Queen’s releases updated Sexual Violence Policy for feedback

Changes include clarification on ambiguous terms and precise outlines of reporting procedures

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This Thursday, the University released a 17-page updated draft of its university-wide sexual violence policy, which was approved and put into place in March of this year by Queen’s Board of Trustees. The new draft tackles some of the more ambiguous concepts like consent, confidentiality and reporting procedures.

The updated policy was drafted to meet the content requirements set out in Ontario’s Bill 132 and Regulation 131/16, and comes as a result of extensive consultation since the last draft was approved.

Updates include a new section dedicated to providing examples of when sexual activity is non-consensual, listed as when a person is incapacitated by drugs or alcohol, asleep, unconscious or otherwise lacking the capacity to consent, under threat or coercion, or subject to an abuse of power or authority.

The section on consent also now specifically indicates that, “the fact that consent was given in the past to a sexual or dating partner does not mean that consent is assumed to exist for all future sexual activity; consent, once given, is revocable, at any time, by the person who gave it; consent cannot be given on behalf of another person; and, consent is not given by silence or the absence of ‘no’.”

The policy statement section was also updated to clarify that sexual violence can occur between individuals regardless of sexual orientation, gender, and gender identity or relationship.

As well, the recent draft acknowledges that “there is often an intersection of sexual violence with discrimination and harassment, and those who experience the intersection of multiple identities such as, but not limited to, indigenous women, women with disabilities, racialized women, and those whose gender identity or gender expression does not conform to historical gender norms.”

The new draft acknowledges a survivor’s autonomy in choosing whether or not to report their experiences, and provides a detailed list of steps the University will take towards protecting survivors that report or disclose instances of sexual violence.

One section that doesn’t appear in the approved policy that is now included in the most recent draft is in regards to the concept of confidentiality and its limits, giving precise examples of when confidentiality may be breached. The draft states that if the individual disclosing the incident is at a risk of harming themselves or others, or where reporting is required by law confidentiality may be breached.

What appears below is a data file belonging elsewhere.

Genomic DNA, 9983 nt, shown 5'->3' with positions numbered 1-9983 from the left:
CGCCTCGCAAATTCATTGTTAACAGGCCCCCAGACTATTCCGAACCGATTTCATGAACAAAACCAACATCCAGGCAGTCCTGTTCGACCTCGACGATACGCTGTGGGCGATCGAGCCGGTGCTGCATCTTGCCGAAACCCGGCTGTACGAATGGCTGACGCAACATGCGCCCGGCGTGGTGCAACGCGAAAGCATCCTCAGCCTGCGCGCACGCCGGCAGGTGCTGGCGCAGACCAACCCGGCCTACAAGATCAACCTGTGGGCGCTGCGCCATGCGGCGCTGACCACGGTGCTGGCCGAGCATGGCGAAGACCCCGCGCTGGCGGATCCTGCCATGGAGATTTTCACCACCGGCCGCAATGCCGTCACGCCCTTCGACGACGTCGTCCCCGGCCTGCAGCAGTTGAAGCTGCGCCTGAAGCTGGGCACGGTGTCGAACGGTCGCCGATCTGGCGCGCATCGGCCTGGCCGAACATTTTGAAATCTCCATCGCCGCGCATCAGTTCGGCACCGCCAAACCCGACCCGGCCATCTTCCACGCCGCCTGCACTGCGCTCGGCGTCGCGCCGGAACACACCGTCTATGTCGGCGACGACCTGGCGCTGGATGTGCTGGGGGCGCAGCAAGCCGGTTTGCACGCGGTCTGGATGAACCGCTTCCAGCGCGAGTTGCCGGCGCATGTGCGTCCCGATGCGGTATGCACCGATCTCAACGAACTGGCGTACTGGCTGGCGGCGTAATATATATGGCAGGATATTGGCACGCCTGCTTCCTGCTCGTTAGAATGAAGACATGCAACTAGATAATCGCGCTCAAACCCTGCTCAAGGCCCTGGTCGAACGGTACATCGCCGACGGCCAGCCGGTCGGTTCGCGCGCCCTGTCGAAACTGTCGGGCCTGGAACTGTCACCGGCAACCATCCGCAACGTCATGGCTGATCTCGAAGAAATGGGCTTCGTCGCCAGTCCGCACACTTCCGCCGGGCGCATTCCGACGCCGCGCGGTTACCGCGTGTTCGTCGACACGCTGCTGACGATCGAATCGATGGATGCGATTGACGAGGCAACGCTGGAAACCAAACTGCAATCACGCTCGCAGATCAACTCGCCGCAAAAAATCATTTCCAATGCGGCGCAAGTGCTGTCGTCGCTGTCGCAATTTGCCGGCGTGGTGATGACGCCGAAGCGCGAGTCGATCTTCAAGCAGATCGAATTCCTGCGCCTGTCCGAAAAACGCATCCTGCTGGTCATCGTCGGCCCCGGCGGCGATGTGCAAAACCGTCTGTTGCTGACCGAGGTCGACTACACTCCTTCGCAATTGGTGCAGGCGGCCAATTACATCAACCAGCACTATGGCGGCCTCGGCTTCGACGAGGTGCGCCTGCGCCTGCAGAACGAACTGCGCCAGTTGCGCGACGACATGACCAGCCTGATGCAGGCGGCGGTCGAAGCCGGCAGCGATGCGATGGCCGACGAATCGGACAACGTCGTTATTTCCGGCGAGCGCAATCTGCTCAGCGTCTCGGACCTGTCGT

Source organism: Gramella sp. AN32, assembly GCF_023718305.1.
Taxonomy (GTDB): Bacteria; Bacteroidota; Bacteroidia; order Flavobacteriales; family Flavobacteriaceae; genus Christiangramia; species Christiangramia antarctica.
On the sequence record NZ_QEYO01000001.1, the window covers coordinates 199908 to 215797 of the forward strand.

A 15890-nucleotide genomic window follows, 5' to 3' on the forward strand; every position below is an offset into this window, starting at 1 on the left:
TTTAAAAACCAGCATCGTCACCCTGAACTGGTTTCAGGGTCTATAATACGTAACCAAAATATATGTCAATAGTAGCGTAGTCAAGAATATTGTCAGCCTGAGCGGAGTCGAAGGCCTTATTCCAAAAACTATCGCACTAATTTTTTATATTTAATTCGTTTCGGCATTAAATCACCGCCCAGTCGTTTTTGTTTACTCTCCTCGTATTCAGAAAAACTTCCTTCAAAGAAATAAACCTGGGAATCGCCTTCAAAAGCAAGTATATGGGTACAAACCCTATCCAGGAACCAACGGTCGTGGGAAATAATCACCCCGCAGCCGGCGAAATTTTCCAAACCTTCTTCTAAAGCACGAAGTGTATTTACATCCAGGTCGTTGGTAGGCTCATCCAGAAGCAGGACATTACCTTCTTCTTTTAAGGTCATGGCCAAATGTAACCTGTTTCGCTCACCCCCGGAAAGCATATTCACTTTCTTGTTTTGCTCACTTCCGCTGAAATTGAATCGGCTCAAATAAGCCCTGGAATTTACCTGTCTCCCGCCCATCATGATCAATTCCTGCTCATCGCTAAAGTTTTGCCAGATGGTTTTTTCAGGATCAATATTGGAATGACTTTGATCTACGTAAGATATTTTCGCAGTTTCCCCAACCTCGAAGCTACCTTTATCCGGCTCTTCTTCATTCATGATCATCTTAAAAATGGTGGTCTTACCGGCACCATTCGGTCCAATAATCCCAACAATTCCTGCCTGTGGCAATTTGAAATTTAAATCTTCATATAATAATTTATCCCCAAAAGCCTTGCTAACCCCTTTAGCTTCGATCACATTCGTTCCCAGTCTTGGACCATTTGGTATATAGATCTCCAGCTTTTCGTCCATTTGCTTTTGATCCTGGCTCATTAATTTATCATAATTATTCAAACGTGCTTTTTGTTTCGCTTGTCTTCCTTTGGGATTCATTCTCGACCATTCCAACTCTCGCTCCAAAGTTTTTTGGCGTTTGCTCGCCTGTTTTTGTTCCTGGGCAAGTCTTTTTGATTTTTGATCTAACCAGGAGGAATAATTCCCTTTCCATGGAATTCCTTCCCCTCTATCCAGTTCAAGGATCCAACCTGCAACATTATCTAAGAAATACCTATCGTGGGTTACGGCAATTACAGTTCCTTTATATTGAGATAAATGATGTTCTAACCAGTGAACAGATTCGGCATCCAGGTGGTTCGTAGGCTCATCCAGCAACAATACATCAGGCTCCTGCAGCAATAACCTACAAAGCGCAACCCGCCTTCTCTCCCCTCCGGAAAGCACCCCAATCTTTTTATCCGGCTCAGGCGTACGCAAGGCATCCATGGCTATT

The draft also includes a residence don receiving information about an incident taking place in a university residence building as a situation where confidentiality can’t be maintained.

New distinguishing factors are listed between “disclosure” and “reporting”, identifying that a disclosure is made in confidence and may lead to a formal report only if the survivor wishes to proceed with one.

Disclosure and reporting procedures are then precisely outlined, providing a detailed account of both the Sexual Violence Prevention and Response Coordinator (SVPRC) and the student’s role in the process. 

The updated policy states that the SVPRC will assist in providing academic and other accommodations to sexual violence survivors, and dedicates several pages to explaining the assessment and investigation process for those who choose to report.

The decision-making process is also detailed in the case that a fellow student is identified as the perpetrator in the incident. In these cases, the respondent is referred to the Student Conduct Panel, and the University may then choose to engage panelists to hear cases if it requires specialized knowledge or expertise to reach a decision.

If it’s determined that the respondent has violated the Student Code of Conduct, he or she could face a number of sanctions, ranging from a written warning to a requirement to withdraw from Queen’s.

The updated policy is available on the Queen’s Secretariat and Legal Counsel website for review. Comments can be sent to policies@queensu.ca until Wednesday, Nov. 23.

All members of the community are also invited to attend an information session about the drafted policy, scheduled for Tuesday, Nov 22, from 6-7:30 p.m. in Career Services, 3rd floor, Gordon Hall.

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Consent, draft, feedback, sexual violence, sexual violence policy, Sexual Violence Prevention and Response Coordinator, student code of conduct, survivor, SVPRC

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